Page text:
See also: Asif
From Middle English as ȝif, alls iff (“as if”), from Old English *ealswā ġif, attested only as swā ġif (“as if”), equivalent to as + if. Compare Dutch alsof (“as if”), Low German as of (“as if”), German als ob (“as if”).
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- As though; in a manner suggesting.
- 1918, W. B. Maxwell, chapter 13, in The Mirror and the Lamp:
- “[…] They talk of you as if you were Croesus—and I expect the beggars sponge on you unconscionably.” And Vickers launched forth into a tirade very different from his platform utterances. He spoke with extreme contempt of the dense stupidity exhibited on all occasions by the working classes.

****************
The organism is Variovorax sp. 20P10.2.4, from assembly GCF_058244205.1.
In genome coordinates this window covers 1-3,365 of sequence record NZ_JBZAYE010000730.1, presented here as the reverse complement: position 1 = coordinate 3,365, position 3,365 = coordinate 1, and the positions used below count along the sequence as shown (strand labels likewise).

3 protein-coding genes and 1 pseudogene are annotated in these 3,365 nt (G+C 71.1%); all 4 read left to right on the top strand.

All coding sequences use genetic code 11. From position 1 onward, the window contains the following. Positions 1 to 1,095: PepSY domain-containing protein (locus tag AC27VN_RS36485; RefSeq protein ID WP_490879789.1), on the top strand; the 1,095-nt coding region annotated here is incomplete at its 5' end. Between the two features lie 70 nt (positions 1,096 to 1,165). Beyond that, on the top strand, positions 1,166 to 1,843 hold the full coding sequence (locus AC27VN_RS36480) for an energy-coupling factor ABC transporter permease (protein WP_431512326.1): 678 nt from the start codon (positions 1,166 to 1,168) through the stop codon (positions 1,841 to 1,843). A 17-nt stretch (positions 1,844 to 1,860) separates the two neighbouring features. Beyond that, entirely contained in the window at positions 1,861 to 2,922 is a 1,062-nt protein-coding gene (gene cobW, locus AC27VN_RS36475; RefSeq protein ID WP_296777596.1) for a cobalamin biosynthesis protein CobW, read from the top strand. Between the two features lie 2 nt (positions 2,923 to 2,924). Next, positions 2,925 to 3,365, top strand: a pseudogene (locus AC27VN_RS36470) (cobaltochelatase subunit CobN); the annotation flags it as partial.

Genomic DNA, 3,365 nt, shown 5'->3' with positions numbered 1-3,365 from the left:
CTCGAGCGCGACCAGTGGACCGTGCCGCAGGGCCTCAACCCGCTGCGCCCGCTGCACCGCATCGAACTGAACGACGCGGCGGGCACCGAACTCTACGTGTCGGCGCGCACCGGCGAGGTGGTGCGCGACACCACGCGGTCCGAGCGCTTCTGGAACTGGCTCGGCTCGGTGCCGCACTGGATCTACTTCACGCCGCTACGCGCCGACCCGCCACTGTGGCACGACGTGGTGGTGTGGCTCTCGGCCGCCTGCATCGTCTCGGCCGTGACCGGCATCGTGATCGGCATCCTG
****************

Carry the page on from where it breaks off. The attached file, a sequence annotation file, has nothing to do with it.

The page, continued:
- 2011 October 1, Tom Fordyce, “Rugby World Cup 2011: England 16-12 Scotland”, in BBC Sport:
- Scotland needed a victory by eight points to have a realistic chance of progressing to the knock-out stages, and for long periods of a ferocious contest looked as if they might pull it off.
- The old man stumbled, as if he were about to fall.
- In mimicry of.
- When the teacher's back was turned, the class clown would hold his stomach as if he were ill.
in mimicry of
- (idiomatic) Refers to something that the speaker deems highly unlikely.
- "I'm going to clean your whole house." "As if!"